Servicing Mission 3B


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To the Launch Pad

After our hardware undergoes final processing at the VPF, it is packaged for transportation to the Orbiter.
This is done by installing the carriers into a Canister, that has the same layout as the Orbiter.  The Canister is
then rotated upright, and then trucked to the launch pad.  The Canister is visible in the image below as the large
white box on the ground to the left of the Orbiter.  For another example of how this occurs, click here.


A lesser known part of the launch pad is the Rotating Service Structure, which is on the left in this image.  It is essentially a large
rotating door that folds and covers the Orbiter.  At the bottom of the vertical column on the left is a large set of wheels that ride
on a circular track.  By covering the Orbiter with the RSS, it allows easy access to the payload bay.  For a view of the
Shuttle with the RSS covering it, click here (from STS-95).


Once it arrives on the pad, the Canister is lifted in front of the Payload Changeout Room (PCR).  Then, our hardware
is tranferred in one massive move into the room, and then Canister is then removed.  After that, the RSS is rotated to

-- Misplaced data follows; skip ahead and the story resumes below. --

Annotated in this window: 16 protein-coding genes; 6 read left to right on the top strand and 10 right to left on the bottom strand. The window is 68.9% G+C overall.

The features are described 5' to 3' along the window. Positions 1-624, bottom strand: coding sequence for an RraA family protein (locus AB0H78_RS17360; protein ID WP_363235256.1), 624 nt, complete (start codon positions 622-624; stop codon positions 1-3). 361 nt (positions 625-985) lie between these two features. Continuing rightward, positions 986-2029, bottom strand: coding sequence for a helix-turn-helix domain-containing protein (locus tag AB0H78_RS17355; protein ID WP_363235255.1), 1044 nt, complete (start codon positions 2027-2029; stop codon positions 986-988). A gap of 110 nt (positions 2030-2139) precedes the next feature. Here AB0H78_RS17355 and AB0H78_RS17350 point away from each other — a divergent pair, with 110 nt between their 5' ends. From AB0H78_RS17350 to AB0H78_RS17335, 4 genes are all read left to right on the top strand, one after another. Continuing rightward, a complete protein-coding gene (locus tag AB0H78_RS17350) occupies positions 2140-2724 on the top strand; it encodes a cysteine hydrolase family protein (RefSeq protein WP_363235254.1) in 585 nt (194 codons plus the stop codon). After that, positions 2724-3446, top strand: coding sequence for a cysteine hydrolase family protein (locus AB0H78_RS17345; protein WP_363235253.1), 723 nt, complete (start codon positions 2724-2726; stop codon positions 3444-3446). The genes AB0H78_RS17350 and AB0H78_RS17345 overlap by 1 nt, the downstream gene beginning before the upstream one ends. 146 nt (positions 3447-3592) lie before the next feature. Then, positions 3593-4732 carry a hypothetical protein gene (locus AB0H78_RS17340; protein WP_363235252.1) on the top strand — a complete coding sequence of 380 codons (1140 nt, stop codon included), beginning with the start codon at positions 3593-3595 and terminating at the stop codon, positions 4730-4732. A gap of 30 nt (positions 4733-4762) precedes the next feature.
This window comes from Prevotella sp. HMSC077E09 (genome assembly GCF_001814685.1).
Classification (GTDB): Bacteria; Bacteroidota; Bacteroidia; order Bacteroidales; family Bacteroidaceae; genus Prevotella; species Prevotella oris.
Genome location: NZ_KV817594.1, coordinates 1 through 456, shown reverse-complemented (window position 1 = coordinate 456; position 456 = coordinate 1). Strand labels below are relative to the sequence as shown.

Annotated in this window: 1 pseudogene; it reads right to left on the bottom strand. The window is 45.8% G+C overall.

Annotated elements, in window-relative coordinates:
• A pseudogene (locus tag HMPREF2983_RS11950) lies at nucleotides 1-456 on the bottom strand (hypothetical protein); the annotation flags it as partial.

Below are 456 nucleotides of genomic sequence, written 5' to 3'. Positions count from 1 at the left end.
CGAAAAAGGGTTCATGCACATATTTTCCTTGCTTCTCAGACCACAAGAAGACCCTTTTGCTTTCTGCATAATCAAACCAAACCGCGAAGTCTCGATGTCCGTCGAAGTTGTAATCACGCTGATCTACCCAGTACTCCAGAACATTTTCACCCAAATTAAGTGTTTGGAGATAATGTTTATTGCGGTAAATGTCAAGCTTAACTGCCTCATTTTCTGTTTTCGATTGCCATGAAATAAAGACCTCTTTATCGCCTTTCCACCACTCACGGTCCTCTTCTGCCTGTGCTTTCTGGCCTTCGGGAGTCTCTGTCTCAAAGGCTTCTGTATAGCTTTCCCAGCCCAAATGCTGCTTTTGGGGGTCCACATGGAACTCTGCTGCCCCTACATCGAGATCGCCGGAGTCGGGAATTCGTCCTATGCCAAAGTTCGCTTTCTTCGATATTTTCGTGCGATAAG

cover the orbiter, its doors are opened, and our hardware is transferred into the Orbiter.  Note the large hinge column
on the right of the image.  The RSS rotates around this point.


Columbia on its launchpad (39A), ready for launch.  Actually, not quite.  Her payload has not been installed yet,
and the yellow bars on the payload bay doors that are used to open the doors have not been removed yet.
At the same time that this photo was shot, Sean O'Keefe, the new NASA Administrator, was present
for a pad visit.  Weather was excellent, the sky was a cloudless blue.


At the Orbiter access hatch.  On the cover (left) is the name of the orbiter, and below
the step ramp is the mission and orbiter designation.  Since no flash was allowed, the picture is a little fuzzy.


View from the other side (different day with camcorder), courtesy Rus Burgess.  In the
background is one of my colleques, Mike Schools (NSI).


Once we have 10 or fewer days to go till launch, KSC puts up a sign with a counter showing
days until the launch.  It is always exciting to drive into work every day and see it go down gradually.


In the case of a pad emergency when the crew is in the Shuttle, they can leave the launch pad
very quickly by jumping into these slide wire baskets, hitting a pedal, and sliding away from the pad down a cable.  Wheeeee......


View of the entire cargo bay.  The ARUBA is visible on the radiator on the left edge of the image.
E-mail me for a HUGE version of this image.


Closeup of the MULE carrier, which holds the radiator.  Note the end of the Shuttle robot arm on the left side of the image (port side).


As is the tradition with the HST project, we have a formal launch party at the Patrick Air Force Base Officer's Club.
This occurred on Feb 26, 2002, three days before launch.


We had several additional guests from Aruba for the launch.  From left to right,
Nilton Lacle (editor of the Aruba newspaper 'Diario'), Rosaria Lacle, Ed, Stephanie, Agnes,
Christopher, Ed's Mom, Gideon Chong.  Not shown is Jan Poets, who covered the events
with video.


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